Afghan women and activists from all over the world have been consistently raising their voice against the atrocities committed by the Taliban. “We have accounts of female reporters being deprived of rights and forced to get married which we published in Zan Times, they are forced to work without pay and to sign contracts that they will not write against the Taliban,” says Kreshma Fakhri, Afghan journalist and volunteer manager at Zan Times.

On June 20, 2023, a report was issued by the Special Rapporteur on the situation of human rights in Afghanistan and the Working Group on discrimination against women and girls. The report states, “The pattern of large-scale systematic violations of women’s and girls’ fundamental rights in Afghanistan, abetted by the Taliban’s discriminatory and misogynistic policies and harsh enforcement methods, constitutes gender persecution and an institutionalized framework of gender apartheid.”  The same report mentions Apartheid framing was first used in 1999 to characterise the situation of women under the then Taliban rule. 

Vocal Afghani women 

Wazma Frogh, an Afghan women’s rights activist and peacebuilder specialising in international law, gender, and community development who moderated the webinar mentioned that as a 40-year-old woman she remembers that during the first ten years of her life Afghanistan struggled against the Soviet invasion, then the decade after was involved in fighting against the civil war but the last 20 years of her life was different. It was about teaching people how to dream for themselves and come together to teach younger women to have a better future. For the first time violence against women was criminalised and democratic systems were being established. However, that has now come to a standstill as Sola Mahfouz a young Afghan scientist, activist, and co-author of Defiant Dreams: The Journey of an Afghan Girl Who Risked Everything for Education (2023) points out.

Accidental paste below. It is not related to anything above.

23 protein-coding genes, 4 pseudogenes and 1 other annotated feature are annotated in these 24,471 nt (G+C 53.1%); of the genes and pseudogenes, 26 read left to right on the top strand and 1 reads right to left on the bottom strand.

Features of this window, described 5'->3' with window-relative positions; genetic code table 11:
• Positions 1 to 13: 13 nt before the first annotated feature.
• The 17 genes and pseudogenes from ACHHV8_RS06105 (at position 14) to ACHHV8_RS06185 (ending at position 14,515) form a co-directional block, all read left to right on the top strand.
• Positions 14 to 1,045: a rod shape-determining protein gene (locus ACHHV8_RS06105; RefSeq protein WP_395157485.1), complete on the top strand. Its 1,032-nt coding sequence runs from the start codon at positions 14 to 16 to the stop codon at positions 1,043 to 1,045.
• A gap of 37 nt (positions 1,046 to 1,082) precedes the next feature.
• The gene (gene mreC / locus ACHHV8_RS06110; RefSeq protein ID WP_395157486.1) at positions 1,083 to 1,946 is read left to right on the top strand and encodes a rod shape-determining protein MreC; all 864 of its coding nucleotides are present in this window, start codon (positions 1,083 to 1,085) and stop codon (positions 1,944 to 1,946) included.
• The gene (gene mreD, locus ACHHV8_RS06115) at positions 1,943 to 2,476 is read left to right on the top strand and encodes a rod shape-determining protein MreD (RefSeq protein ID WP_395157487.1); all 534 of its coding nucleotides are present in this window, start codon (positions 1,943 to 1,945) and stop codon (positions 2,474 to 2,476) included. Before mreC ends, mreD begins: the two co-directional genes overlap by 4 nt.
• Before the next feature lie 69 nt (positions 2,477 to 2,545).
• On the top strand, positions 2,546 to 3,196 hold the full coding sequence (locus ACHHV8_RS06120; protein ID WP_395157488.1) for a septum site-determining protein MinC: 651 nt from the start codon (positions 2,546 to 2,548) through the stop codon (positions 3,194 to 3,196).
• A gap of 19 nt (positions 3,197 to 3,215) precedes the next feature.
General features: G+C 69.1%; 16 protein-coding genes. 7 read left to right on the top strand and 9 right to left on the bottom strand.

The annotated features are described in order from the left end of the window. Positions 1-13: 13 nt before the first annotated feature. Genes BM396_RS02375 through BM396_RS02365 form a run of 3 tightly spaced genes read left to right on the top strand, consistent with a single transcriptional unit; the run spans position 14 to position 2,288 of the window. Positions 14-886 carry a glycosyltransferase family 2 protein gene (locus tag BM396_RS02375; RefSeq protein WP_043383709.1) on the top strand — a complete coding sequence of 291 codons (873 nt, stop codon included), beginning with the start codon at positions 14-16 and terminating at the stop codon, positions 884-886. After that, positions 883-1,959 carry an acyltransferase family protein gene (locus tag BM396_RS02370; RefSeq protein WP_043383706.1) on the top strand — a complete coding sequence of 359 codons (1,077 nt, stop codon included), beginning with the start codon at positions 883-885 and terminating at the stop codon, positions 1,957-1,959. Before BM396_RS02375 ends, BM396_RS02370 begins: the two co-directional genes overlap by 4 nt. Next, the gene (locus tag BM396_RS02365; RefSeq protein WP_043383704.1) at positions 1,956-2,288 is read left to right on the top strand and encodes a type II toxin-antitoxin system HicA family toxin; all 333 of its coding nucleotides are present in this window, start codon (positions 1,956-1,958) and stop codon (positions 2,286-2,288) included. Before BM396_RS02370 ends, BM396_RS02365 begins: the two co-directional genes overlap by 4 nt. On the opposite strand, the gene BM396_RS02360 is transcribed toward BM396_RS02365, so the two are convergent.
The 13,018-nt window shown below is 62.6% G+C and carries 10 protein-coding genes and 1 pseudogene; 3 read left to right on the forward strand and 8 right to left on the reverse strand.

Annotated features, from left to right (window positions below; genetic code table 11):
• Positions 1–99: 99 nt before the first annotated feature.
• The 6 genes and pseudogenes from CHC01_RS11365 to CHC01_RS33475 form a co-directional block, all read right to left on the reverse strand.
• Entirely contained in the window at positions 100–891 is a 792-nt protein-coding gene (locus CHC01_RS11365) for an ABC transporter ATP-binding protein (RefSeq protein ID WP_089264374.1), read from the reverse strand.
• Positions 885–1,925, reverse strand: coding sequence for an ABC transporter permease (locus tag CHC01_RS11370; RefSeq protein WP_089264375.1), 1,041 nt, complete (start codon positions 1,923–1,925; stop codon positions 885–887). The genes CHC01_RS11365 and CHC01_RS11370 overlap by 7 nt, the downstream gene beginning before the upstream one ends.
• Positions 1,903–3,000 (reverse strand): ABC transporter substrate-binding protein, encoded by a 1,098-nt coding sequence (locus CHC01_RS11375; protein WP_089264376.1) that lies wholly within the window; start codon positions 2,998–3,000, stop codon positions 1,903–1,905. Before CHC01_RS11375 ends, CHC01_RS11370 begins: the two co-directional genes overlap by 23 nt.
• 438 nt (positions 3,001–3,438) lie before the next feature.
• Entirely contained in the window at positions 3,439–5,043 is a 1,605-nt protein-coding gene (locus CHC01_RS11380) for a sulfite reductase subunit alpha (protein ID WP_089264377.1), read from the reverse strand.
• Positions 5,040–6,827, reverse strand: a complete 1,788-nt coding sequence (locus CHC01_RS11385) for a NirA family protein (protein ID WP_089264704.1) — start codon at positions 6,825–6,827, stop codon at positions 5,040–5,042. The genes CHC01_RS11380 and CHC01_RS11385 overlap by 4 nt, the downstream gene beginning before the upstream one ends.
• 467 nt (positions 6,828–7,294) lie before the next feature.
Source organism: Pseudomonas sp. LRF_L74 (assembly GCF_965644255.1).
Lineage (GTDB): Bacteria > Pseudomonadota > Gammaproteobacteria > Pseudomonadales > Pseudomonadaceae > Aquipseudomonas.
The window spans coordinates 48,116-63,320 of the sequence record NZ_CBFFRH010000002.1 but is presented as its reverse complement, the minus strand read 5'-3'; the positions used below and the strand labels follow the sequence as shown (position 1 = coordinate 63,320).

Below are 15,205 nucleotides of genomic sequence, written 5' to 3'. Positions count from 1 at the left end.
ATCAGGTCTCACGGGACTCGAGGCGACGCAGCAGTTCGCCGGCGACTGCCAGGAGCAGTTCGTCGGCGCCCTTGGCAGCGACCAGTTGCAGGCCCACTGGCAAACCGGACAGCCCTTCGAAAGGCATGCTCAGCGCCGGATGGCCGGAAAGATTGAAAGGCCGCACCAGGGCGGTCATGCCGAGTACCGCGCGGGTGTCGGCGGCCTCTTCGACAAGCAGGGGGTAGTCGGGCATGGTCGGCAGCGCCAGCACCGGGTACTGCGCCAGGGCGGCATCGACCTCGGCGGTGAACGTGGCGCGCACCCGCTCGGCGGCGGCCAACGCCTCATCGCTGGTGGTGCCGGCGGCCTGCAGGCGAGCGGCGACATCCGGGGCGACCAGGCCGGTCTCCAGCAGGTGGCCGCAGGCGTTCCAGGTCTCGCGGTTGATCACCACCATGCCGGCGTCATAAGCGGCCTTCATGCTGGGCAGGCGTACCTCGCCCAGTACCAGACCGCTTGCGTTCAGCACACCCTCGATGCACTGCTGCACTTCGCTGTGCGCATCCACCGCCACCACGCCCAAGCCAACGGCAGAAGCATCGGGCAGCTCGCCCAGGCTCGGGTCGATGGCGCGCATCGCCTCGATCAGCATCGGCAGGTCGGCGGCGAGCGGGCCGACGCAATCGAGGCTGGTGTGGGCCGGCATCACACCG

Kathy Gannon, a multiple award-winning journalist, has highlighted the fact that Afghan women have always been strong and have raised their voice against human right abuses and the limitation of their rights. It is important to support the Afghan people in their endeavour to be in the country and listen to the people there to support them to re-establish peace in their country. In Afghanistan and many other countries in the world, the states have become more autocratic and misogynist. It is ironical that the so-called democratic western world and established democratic countries are not able to initiate diplomatic solutions towards establishing human rights in Afghanistan. Countries in the region including emerging economic giants like India and smaller but democratic countries like Nepal now need to have diplomatic policies to address the needs of the Afghan people. 

(Namrata Sharma is a journalist and women rights advocate. Twitter handle: @NamrataSharmaP)